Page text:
Svapura, Sva-pura: 3 definitions
Svapura means something in Hinduism, Sanskrit. If you want to know the exact meaning, history, etymology or English translation of this term then check out the descriptions on this page. Add your comment or reference to a book if you want to contribute to this summary article.
Purana and Itihasa (epic history)Source: archive.org: Shiva Purana - English Translation
Svapura (स्वपुर) refers to “one’s own abode”, according to the Śivapurāṇa 2.2.19. Accordingly as Brahmā narrated to Nārada:—“[...] thus commanded by Śiva in the presence of all, Viṣṇu spoke thus propitiating the great lord:—‘[...] O Śiva, you are the supreme brilliance, the firmament, having your own abode (svapura). You are the primordial Being, the immovable, the unmanifest, of endless forms, the eternal and devoid of attributes—length etc. From this form alone everything has emanated’”.
The Purana (पुराण, purāṇas) refers to Sanskrit literature preserving ancient India’s vast cultural history, including historical legends, religious ceremonies, various arts and sciences. The eighteen mahapuranas total over 400,000 shlokas (metrical couplets) and date to at least several centuries BCE.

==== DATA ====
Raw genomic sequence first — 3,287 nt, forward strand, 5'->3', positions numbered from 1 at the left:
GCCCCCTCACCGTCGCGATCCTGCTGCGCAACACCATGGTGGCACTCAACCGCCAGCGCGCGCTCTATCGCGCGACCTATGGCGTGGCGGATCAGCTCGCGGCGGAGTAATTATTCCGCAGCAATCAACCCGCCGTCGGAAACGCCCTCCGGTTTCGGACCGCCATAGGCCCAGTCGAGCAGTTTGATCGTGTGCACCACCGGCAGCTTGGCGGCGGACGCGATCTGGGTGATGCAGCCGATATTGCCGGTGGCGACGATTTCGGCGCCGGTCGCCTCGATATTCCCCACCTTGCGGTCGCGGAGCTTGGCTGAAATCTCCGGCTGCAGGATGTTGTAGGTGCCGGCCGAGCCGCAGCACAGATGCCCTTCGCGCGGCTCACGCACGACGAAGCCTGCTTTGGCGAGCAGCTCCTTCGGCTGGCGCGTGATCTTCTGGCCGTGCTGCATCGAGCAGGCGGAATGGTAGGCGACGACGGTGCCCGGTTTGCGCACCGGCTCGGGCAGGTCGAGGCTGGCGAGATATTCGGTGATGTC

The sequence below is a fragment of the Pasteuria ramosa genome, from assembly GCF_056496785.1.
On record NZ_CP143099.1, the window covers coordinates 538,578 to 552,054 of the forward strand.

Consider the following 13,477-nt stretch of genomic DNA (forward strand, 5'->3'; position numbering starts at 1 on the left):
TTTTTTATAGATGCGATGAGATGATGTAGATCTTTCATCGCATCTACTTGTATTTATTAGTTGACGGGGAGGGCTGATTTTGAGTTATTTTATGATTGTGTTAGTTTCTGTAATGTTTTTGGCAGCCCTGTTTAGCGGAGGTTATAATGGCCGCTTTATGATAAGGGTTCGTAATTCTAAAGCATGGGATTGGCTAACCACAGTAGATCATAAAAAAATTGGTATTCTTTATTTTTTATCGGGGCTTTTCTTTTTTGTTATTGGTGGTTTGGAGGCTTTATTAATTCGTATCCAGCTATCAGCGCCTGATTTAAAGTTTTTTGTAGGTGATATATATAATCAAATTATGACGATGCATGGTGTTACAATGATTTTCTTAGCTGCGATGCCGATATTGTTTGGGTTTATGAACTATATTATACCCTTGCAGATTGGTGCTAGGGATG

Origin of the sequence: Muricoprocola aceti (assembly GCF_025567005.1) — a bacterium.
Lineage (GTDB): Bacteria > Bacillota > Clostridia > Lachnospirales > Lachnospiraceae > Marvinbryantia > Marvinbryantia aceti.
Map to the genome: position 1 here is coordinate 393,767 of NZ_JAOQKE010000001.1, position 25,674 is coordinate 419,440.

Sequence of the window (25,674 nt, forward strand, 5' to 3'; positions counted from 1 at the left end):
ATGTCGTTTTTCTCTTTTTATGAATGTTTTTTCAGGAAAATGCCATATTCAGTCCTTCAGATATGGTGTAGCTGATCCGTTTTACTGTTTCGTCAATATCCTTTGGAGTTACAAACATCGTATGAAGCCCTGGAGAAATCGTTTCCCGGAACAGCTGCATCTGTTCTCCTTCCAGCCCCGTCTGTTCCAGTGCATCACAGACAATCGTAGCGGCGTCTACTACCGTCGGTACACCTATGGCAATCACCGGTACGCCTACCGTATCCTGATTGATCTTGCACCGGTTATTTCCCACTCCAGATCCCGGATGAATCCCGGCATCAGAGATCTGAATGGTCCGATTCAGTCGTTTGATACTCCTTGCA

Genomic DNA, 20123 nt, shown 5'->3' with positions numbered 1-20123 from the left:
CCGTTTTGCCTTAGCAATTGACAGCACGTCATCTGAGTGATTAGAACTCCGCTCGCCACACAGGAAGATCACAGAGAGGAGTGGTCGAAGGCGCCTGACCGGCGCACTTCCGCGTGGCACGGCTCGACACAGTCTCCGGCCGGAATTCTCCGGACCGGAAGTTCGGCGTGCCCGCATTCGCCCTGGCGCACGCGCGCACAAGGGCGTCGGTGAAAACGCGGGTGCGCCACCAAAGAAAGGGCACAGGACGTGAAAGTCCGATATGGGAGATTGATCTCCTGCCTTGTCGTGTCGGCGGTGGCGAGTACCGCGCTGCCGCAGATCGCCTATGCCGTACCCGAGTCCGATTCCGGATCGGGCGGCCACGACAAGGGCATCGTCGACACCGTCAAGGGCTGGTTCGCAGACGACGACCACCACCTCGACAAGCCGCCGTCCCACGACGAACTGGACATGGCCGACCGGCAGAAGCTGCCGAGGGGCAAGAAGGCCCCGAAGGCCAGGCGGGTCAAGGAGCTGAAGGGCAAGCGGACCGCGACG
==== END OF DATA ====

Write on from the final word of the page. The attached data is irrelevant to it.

Languages of India and abroad
Sanskrit dictionarySource: Cologne Digital Sanskrit Dictionaries: Monier-Williams Sanskrit-English Dictionary
1) Svapura (स्वपुर):—[=sva-pura] [from sva] n. o°’s own city, [cf. Lexicographers, esp. such as amarasiṃha, halāyudha, hemacandra, etc.]
2) [v.s. ...] Name of a suburb of Vajra-nagara, [Harivaṃśa]
[Sanskrit to German]
Sanskrit, also spelled संस्कृतम् (saṃskṛtam), is an ancient language of India commonly seen as the grandmother of the Indo-European language family (even English!). Closely allied with Prakrit and Pali, Sanskrit is more exhaustive in both grammar and terms and has the most extensive collection of literature in the world, greatly surpassing its sister-languages Greek and Latin.
See also (Relevant definitions)
Starts with: Svapuras.
Ends with: Ashvapura.
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